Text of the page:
(This is part 2 of a series. For part 1, read this)
You’re wasting your time, adults would say.
I was certainly one of those children who haunted arcades. Maybe you were, too. I have certainly wasted a lot of time in these places. A few bucks meant an indeterminate amount of entertainment. I say indeterminate because the truth was, there was no telling how long those few tokens would actually last me. There were only a few games in those places I could actually say I could say I could make sing, and those weren’t the ones that drew the crowds, the competition, and—invariably—the petty gambling. Keep in mind I would invariably waste many tokens on those games, too, mind you, though I was never as good as those game-shark Player 2 types who made it their careers to butt-in and, by game-shark skill, remain playing long after your last lives were wasted. I was never as good as those guys.
But I kept doing it. In retrospect, I’m not sure what was wrong with me, but visits to these places of demented reward-less spending of silver and green persisted. The reason why I went, I know now, was not for the promise that I would be The Best—though this drove those more competitive types, I’m sure. Frankly, even the modest promise that I might improve—this idea of ‘practice’—existed in spirit only. Because the truth is, I never got better at those popular games I was bad at to begin with. Not really. And, in retrospect, I didn’t really give a shit whether or not I did. Because it was something more primal that kept me going back—lets call it a feeling of potential. I don’t know what else to call it other than that. It’s a dynamic, set in motion by the nominal weight of eight quarters and a free summer afternoon and the idea that something cool and fun will happen with them, though the value of those variables—exactly how cool, and exactly how fun—are unknown. So you gotta try to find out!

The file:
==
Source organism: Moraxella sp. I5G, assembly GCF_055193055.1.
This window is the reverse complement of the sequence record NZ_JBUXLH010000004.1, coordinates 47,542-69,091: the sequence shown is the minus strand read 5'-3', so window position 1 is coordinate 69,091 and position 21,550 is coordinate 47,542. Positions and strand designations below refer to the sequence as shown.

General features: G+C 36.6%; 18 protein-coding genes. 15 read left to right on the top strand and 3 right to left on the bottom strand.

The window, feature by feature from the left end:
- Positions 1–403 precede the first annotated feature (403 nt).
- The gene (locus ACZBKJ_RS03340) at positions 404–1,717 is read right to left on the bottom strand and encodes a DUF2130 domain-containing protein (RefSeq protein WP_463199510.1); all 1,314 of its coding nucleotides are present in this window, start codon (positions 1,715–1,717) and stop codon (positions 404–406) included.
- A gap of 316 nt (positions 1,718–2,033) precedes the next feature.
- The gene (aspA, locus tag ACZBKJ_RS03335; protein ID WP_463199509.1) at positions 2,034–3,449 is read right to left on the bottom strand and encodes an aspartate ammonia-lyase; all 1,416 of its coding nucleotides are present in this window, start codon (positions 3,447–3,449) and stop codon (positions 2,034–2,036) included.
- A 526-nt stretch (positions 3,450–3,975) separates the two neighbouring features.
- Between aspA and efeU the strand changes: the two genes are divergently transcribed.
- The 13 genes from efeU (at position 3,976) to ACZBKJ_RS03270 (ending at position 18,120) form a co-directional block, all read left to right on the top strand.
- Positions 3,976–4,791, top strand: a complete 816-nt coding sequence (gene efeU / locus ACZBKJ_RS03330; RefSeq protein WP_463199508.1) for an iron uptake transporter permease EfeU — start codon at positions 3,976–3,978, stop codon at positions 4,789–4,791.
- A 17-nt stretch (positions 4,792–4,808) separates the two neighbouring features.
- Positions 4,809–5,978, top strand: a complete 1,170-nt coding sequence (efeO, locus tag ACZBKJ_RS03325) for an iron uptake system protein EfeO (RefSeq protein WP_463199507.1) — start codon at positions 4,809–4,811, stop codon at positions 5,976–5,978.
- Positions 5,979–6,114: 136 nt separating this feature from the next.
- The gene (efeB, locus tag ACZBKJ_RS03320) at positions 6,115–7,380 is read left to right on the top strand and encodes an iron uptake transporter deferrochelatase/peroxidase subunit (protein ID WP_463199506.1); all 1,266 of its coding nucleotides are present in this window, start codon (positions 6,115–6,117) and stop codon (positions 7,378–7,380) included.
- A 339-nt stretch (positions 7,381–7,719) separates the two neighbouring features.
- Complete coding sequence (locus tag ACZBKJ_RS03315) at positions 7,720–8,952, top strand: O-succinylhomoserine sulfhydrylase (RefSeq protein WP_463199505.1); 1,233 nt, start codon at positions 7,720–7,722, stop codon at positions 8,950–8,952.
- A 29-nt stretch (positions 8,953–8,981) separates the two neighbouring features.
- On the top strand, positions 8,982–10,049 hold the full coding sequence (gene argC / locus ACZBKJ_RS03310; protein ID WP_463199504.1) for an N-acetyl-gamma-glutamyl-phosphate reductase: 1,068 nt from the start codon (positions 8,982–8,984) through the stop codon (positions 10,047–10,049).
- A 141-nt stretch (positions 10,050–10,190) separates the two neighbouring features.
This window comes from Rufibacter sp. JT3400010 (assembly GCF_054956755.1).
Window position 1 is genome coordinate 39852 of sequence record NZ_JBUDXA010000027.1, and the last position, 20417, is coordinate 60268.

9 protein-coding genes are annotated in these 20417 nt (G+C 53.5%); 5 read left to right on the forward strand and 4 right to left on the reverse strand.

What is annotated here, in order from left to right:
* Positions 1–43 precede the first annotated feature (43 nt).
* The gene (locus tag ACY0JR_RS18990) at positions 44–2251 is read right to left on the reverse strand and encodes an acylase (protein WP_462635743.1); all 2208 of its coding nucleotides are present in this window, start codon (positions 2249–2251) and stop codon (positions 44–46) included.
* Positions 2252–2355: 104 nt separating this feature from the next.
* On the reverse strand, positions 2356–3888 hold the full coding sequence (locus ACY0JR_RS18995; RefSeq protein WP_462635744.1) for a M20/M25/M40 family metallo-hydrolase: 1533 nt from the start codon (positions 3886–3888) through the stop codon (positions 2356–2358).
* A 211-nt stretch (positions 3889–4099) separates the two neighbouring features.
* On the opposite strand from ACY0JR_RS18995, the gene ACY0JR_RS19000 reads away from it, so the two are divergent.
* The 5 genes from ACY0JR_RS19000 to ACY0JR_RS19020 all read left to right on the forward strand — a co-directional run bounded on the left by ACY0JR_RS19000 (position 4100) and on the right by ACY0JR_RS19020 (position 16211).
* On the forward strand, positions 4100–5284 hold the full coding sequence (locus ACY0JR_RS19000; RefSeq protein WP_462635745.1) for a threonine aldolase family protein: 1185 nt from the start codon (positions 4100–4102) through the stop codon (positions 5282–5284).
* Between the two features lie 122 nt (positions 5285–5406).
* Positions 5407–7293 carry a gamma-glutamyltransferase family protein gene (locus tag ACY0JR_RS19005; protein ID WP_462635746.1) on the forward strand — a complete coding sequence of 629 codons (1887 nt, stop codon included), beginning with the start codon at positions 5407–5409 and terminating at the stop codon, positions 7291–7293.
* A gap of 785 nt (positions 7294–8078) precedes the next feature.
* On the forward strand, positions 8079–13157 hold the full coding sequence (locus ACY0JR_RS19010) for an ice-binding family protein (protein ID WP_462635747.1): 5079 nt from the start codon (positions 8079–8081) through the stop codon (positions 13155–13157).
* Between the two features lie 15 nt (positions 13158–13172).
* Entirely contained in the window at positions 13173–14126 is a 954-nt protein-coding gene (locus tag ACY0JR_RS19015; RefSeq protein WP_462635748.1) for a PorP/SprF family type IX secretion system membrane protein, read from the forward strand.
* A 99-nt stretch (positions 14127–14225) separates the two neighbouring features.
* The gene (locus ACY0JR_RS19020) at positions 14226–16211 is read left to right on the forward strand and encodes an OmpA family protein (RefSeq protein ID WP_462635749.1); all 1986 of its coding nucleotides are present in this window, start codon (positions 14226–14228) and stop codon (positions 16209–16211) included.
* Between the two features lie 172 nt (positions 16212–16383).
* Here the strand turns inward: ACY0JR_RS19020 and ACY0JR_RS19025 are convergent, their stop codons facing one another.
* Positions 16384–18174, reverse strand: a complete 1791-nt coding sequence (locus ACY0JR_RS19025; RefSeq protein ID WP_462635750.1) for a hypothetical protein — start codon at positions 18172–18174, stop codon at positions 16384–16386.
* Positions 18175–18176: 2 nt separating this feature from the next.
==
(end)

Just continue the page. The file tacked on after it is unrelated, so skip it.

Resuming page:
As I said, that feeling of potential is with me, even today. It’s that same force that drives me to do any creative thing performed for little benefit. It’s the feeling of comfort I get with the blank page and an empty file that is also the fund that bankrolls every new failure—every new song I draft that few, if any people will really hear, or story that I may spend untold weeks, months, or in some cases, years, meditating on and get nowhere with. It’s that numbing analgesic that dulls the ego, whose raw senses inflame with offense at the noise made anytime a new instrument is held, hit, squeezed, or blown into. What keeps red eyes re-reading that first draft. In this sense, it has little to do with success or failure—it’s just the exhilaration of trying. Hell, it’s even that thing that makes me try (i.e. burn) an unfamiliar recipe (well, if it’s not the same thing, then it’s related to it).
What it is, in fact, is a primitive spirit of play. and it exists to drive all try. Because gotta try. You gotta.
What else do you have?
(Read on: Part 3)